RE: XGMII Clocks
It may be little out of place here, but I would suggest that now onwards we
make the timing w.r.t. center
of the clock rather than edge. In other words we should have symmetric
setup, hold requirements.
At 10:16 AM 9/6/00 -0700, Curt Berg wrote:
>One of the big problem with XGMII is the large voltage swing
>of SSTL. It would be of great benefit to use a different interface
>standard that is more compatible with today's ASIC technology.
>(Moving forward most ASICs will use 1.2-1.8 V core, and
>having 2.5V I/O is painful.) If we reduced the swing, power consumption
>will drop, timing gets easier, and EMI should be cut significantly.
>We have done significant SPICE simulations of SSO, ISI, of DDR interfaces
>like XGMII, and lowering the swing definitely gets much better eye pattern.
>I would be willing to help writing a proposal for standard that use
>HSTL, with extended VDD, so you could also use 1.8 V LVTTL/HSTL.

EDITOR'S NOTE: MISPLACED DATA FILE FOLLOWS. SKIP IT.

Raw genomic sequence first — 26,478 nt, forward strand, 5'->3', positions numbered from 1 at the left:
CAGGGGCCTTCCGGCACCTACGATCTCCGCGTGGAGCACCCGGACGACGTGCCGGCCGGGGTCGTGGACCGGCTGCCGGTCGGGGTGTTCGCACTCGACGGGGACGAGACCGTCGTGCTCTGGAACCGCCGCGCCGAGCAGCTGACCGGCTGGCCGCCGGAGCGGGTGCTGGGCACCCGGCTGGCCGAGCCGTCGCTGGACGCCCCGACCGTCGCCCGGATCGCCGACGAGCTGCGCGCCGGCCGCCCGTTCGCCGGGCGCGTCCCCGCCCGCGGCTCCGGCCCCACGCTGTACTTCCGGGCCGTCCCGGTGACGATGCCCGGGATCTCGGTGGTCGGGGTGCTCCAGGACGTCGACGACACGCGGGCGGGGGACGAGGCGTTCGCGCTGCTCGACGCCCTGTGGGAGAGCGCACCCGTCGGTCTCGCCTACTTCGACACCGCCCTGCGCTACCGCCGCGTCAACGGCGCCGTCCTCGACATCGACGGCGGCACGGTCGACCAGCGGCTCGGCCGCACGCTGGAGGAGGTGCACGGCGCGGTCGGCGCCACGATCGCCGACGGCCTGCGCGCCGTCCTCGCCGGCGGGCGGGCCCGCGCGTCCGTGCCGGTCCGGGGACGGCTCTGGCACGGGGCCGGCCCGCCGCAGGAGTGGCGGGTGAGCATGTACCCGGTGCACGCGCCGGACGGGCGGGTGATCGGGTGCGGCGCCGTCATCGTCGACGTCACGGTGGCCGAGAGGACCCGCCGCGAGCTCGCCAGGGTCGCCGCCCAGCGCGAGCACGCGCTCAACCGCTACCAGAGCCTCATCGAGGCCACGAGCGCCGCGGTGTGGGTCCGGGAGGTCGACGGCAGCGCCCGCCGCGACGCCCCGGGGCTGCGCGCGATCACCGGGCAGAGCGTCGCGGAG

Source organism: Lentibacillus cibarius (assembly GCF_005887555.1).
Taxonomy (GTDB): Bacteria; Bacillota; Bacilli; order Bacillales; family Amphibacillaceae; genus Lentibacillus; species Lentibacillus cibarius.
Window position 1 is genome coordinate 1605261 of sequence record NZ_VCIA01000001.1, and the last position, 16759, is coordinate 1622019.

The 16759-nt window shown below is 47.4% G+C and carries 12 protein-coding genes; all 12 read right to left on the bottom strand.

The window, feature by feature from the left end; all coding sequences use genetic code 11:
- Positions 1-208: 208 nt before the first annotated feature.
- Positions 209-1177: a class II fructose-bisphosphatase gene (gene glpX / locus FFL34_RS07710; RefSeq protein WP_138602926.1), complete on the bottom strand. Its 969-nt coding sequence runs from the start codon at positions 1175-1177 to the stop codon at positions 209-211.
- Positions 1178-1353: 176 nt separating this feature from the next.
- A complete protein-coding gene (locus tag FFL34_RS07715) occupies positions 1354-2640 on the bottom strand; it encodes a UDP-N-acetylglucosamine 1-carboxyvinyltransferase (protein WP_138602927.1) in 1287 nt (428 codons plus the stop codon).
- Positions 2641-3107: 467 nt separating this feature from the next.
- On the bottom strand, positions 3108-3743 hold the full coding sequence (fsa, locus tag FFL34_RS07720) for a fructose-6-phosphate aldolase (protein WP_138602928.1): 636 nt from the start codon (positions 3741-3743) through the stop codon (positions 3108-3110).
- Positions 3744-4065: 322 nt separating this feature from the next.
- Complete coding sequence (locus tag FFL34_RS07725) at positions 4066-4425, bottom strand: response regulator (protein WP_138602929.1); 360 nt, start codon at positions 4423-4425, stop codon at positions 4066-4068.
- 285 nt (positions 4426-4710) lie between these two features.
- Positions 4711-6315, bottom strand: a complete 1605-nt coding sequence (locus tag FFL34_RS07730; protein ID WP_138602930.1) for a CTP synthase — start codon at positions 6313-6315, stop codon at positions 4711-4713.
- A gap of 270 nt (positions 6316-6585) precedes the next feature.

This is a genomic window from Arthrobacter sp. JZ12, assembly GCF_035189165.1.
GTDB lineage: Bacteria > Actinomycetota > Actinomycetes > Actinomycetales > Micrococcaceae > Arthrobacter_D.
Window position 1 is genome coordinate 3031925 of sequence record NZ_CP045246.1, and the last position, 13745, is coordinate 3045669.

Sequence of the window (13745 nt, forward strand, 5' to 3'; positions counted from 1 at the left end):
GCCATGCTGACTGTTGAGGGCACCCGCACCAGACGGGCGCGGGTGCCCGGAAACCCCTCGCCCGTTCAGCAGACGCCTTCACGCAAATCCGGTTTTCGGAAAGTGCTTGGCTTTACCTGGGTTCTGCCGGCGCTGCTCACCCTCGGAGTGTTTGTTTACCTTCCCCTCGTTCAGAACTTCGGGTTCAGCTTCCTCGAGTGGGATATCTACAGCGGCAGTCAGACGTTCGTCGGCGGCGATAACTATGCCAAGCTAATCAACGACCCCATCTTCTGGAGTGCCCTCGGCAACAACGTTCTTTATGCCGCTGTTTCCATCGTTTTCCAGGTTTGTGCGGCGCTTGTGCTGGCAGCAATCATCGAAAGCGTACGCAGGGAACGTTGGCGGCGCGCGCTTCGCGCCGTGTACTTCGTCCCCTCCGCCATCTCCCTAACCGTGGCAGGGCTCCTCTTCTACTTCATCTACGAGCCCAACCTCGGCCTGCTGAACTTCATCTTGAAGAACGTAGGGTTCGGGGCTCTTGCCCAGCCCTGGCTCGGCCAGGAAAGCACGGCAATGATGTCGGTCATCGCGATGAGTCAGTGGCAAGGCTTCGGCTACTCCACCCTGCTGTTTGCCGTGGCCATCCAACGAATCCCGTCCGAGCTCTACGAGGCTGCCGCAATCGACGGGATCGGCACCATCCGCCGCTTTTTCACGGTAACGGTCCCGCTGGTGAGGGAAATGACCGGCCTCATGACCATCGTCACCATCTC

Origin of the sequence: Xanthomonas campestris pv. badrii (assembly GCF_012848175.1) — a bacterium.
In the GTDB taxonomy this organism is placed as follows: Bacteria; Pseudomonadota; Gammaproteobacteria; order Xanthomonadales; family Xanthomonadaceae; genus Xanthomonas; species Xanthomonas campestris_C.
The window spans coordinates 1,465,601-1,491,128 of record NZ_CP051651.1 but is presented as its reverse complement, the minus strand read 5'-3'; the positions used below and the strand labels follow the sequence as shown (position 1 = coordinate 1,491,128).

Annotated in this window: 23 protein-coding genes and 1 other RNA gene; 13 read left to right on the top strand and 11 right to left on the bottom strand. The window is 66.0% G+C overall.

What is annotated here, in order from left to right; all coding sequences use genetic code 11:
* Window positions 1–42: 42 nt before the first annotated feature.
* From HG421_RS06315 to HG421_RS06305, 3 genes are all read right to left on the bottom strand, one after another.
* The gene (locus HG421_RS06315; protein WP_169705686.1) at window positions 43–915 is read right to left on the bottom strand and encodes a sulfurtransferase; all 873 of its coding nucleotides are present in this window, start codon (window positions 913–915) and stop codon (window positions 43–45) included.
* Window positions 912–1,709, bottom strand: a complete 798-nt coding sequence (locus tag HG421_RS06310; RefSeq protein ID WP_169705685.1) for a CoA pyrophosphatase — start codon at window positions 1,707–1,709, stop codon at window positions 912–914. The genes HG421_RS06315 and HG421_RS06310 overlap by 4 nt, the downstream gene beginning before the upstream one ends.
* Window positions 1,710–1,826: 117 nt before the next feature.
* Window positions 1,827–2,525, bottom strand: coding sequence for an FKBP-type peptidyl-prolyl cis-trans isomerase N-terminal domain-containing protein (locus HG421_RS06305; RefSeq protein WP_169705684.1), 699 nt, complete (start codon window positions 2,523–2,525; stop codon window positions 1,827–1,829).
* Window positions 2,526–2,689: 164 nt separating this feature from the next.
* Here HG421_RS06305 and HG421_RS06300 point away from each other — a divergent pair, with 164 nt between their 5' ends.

>Anyone else that would support this ?
>Having two clock make little impact on the timing budget, and you would
>have to match two clock paths instead of one. Asymmetry comes mainly
>from level shifting and that your internal threshold is different form
>Vref. Much better again would be to minimize level shifting be using
>a lower external swing. Hopefully it helps you both on the MAC and
>From: Howard Frazier [mailto:email@example.com]
>Sent: Wednesday, September 06, 2000 9:30 AM
>Subject: XGMII Clocks
>In a previous email thread, we debated the merits of using
>a single clock in each direction on the XGMII, versus using
>4 (frequency locked, but phase independent) clocks in each direction,
>with a clock dedicated to each of the four "lanes".
>Without repeating the discussion, it is safe to summarize that
>the majority opinion (from among those who expressed an opinion)
>was to stay with one clock in each direction.
>So, I would like to toss out another question for your consideration.
>Should we use a two phase clock? Clock and ClockBar?
>Some designers have suggested that this will make the ASIC and
>system timing more managable, because it is difficult to get
>symetric drive strengths from the clock output buffers, and
>the asymetry degrades the timing. With a two phase clock, you
>would still have asymetry on the data signals, but at least
>you won't have to account for the asymetry on the clock.
>At first blush, this seems like a modest addition. One more pin
>in each direction.
>Any opinions out there?
>Cisco Systems, Inc.
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